The black star of the Ghanaian national flag is a symbol used to represent the emancipation of Africa and unity against colonialism. It was adopted from the flag of the Black Star Line, a shipping line incorporated by Marcus Garvey, which operated from 1919 to 1922. It is also where the Ghana national football team derive their nickname, the “Black Stars.” Garvey was a Jamaican political activist, publisher, journalist, entrepreneur and orator. Ampofo is Professor of African and Gender Studies at the Institute of African Studies, University of Ghana (UG). An activist scholar, Ampofo’s areas of interest include African knowledge systems, higher education, race and identity politics, gender relations, masculinities, and popular culture.
Jean Allman is the JH Hexter Professor in the Humanities and Professor of African and African American Studies at Washington University in St. Louis, where she directs the Center for the Humanities. Her research and published work engages 19th and 20th century African history, with a geographic focus on Ghana. Ray is the H Coplan Chair of Social Sciences and Associate Professor of African and African American Studies at Brandeis University, where she also serves as Director of Faculty Mentoring. Her research focuses on Ghana and its diasporas, while also branching out to include a long-term oral history project documenting the experiences of Cubans who served in Angola, Mozambique and Ethiopia. Oduro-Frimpong is a media anthropologist and Director of the Center for African Popular Culture at Ashesi University, Accra.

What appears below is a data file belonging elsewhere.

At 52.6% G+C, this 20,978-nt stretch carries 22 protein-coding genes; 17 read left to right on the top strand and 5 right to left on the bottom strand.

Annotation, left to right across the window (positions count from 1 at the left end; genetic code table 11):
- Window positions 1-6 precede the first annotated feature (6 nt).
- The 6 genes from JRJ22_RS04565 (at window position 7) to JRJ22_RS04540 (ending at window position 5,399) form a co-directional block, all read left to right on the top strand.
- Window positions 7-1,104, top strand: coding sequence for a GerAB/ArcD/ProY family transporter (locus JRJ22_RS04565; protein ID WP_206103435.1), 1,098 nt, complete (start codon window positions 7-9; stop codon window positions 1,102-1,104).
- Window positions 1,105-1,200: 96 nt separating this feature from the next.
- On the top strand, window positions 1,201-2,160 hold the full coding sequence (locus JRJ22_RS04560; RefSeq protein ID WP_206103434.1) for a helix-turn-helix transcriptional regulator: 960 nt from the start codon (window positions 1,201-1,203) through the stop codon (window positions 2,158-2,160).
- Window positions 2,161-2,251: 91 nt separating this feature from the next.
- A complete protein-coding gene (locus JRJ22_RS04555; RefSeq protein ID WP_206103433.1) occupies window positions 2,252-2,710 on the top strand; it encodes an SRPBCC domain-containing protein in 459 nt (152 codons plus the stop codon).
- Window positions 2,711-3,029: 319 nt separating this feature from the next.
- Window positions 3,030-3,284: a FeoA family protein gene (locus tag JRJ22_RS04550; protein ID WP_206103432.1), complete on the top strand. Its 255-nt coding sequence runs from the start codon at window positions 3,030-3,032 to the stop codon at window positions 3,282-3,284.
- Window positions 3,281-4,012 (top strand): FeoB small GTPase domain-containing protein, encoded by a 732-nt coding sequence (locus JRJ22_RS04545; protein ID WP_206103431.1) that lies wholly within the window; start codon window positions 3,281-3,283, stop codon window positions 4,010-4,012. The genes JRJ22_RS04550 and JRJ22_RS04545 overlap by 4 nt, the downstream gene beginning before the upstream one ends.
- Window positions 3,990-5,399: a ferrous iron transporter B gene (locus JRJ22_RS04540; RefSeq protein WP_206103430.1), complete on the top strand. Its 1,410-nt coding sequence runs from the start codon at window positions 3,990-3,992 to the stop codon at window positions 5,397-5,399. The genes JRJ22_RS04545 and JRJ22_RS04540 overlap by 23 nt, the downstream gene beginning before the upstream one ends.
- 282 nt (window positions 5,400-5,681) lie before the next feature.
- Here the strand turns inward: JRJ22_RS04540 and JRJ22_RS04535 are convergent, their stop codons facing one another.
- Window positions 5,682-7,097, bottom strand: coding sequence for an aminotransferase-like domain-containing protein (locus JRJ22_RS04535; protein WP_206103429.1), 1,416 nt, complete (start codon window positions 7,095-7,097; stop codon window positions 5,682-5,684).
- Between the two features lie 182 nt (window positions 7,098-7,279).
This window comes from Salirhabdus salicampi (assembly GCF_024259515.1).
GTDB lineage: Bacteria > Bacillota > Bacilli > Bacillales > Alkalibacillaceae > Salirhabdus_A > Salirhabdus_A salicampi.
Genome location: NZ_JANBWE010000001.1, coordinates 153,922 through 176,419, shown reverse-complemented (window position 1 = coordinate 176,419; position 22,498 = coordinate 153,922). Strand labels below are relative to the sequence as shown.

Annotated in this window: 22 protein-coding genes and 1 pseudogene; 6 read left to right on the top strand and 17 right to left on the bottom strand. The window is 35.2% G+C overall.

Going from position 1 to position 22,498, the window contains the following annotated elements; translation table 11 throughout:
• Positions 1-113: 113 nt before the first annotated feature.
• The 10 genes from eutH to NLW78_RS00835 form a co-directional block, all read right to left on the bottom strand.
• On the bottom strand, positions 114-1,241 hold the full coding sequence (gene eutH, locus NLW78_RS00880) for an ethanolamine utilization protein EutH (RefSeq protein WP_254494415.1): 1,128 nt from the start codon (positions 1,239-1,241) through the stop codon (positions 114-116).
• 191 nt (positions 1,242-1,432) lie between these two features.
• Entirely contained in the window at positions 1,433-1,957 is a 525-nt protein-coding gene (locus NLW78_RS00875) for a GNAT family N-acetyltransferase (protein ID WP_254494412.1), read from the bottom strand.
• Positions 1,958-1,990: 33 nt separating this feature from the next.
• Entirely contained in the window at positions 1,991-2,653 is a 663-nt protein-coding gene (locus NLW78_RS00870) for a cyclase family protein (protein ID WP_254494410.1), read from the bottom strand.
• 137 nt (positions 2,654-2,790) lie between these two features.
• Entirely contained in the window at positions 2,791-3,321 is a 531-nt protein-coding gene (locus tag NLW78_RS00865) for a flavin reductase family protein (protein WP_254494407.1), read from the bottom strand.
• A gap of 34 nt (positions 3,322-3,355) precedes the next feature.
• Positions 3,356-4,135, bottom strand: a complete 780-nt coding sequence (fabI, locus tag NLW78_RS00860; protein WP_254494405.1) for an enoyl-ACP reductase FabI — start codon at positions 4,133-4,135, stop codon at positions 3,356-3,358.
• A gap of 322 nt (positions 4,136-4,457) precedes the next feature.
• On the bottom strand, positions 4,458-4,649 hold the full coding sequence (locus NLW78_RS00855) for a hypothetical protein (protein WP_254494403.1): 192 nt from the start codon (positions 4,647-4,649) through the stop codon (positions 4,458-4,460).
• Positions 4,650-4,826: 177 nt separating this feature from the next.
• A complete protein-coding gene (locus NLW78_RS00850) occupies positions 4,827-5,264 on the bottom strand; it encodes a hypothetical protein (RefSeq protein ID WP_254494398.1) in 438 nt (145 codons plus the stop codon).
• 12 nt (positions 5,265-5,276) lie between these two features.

As part of its African Languages and Translation Program, The Africa Institute has also launched the Global Africa Translation Fellowship. It welcomes applications from across the global South for a grant of up to $5,000 to complete translations of works from the African continent and its diaspora, into English or Arabic.
It is a non-residential fellowship which allows the recipient scholar to complete the work outside of The Africa Institute. The aim of the fellowship is to make important texts in African and African Diaspora studies accessible to wider readership across the world. Selected projects may be retranslations of old, classic texts, or previously untranslated works, collections of poetry, prose or critical theory. The project may be a work-in-progress, or a new project feasible for completion within the timeframe of the grant. Deadline for applications is October 15, 2021. The Africa Institute is an interdisciplinary academic research institute dedicated to the study, research, and documentation of Africa and the African diaspora. Hoor Al Qasimi is the President and Salah M Hassan is the Director of The Africa Institute.